Memphis Youth Manifesto (MYM) Speaks Out

On a brisk, busy Friday evening, members of the Memphis Youth Manifesto movement walked the protest line on the corner of Poplar and Union Extended. Their purpose was to highlight the misinformed images of the youth of Memphis in the media. After weeks of research on Memphis Media, newspaper and television, the group assessed which outlets used their sixty minutes of prime time presence to highlight something good about Memphis youth, and which outlets only presented a negative image of Memphis youth, to the rest of the world. All the outlets spent some portion of their newshour focused on youth crime; however, it is primarily black-on-black crime that comes across the airwaves.

In the tradition of peaceful protest by the affected against that which keeps them bound, the youth took to the streets, with their hand-made signs of indignation, shouting I AM Not A Thug, I AM Newsworthy. They marched in the twilight of dusk, resounding loudly and reminding us of another time in Memphis History. Men, black men, stood with them, symbolically dressed in black suits, white shirts, and black ties. They marched for what they believe in, for a hopeful future that doesn’t look like today. The Memphis Youth Manifesto members stood on the principles they created, and demanded positive images of Memphis Youth, cried out for support from the city they live in and love. Asking themselves, is this too much to ask, to expect from our city? As one, they shouted No, it is as it should be.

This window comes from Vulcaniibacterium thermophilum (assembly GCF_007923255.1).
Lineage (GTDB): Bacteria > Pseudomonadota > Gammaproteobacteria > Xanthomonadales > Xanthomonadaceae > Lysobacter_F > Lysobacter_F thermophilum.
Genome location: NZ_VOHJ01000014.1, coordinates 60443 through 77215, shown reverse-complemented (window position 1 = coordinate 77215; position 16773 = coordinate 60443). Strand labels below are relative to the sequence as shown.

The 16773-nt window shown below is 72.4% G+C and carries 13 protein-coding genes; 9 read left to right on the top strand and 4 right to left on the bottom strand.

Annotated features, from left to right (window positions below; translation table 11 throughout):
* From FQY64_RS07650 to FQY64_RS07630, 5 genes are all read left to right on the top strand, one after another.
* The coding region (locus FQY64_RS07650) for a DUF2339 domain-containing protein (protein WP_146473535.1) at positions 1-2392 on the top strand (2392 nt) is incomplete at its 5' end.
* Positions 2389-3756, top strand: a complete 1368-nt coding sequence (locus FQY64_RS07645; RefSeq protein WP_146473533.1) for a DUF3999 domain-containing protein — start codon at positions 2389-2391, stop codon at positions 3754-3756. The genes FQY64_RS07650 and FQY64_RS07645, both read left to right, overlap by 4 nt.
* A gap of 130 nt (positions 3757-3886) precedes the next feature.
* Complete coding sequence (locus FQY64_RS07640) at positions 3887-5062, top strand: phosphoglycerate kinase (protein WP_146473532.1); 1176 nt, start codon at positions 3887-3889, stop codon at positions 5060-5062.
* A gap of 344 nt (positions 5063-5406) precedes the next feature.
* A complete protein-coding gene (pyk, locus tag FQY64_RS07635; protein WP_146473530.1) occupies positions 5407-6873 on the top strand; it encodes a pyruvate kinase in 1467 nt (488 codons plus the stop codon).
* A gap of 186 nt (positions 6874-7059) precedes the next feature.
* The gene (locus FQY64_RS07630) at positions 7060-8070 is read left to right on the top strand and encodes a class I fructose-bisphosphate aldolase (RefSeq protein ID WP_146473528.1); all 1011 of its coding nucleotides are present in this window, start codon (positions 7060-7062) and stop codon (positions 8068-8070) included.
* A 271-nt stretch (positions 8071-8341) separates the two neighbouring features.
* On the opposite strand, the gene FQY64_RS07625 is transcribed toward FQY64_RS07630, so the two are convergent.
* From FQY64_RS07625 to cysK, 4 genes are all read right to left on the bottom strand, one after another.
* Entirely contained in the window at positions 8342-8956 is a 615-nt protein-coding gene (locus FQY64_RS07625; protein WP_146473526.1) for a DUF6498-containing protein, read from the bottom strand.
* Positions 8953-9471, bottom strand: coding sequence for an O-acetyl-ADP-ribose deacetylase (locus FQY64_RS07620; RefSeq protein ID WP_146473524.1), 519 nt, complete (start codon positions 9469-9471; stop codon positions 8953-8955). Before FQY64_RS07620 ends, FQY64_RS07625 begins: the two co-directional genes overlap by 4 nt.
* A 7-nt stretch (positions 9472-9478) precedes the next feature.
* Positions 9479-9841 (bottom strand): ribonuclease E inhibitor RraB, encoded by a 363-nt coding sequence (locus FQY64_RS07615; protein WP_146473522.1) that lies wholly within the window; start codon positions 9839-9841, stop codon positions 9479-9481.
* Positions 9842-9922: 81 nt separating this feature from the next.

In the November issue of the Downtowner Magazine, the author writes, “A single bullet brought Memphis to its knees in 1968, with the assassination of Dr. Martin Luther King Jr. Memphis and may other cities found themselves in turmoil and distress. But out of that tragic event, an idea bloomed for healing and putting the pieces back together again” (Downtowner, Nov. 2009, p.10). The author was speaking of the birth of the Metropolitan Inter-Faith Association, MIFA. Well, the same can be said of the birth of the Memphis Youth Manifesto. Out of a lifetime of combating the fear and condemnation of the youth in Memphis, this group formed to take a stand, to present a different image to the world of Memphis. Their goal is to fight against the reputation of Memphis from cop shows, murder rates, infant mortality statistics, and all the other “firsts” our city has earned, for all the wrong reasons.

We marched with them, handed out flyers to passersby, answered questions from the curious, and assured the nervous that the protest was a good thing, that these youth want only what is best from our city. Many pledged to visit the website, get informed about the movement, to encourage the young people in their households to become involved. We ask the city of Memphis to join these citizens in their quest to know more about the Memphis Youth Manifesto, to support our youth as they work to make a difference in our city. Something is happening in Memphis, will it happen with, or without You?

From Brittney'sViewpoint!

Specificity of Though, Changing The City For All. by Brittney Ray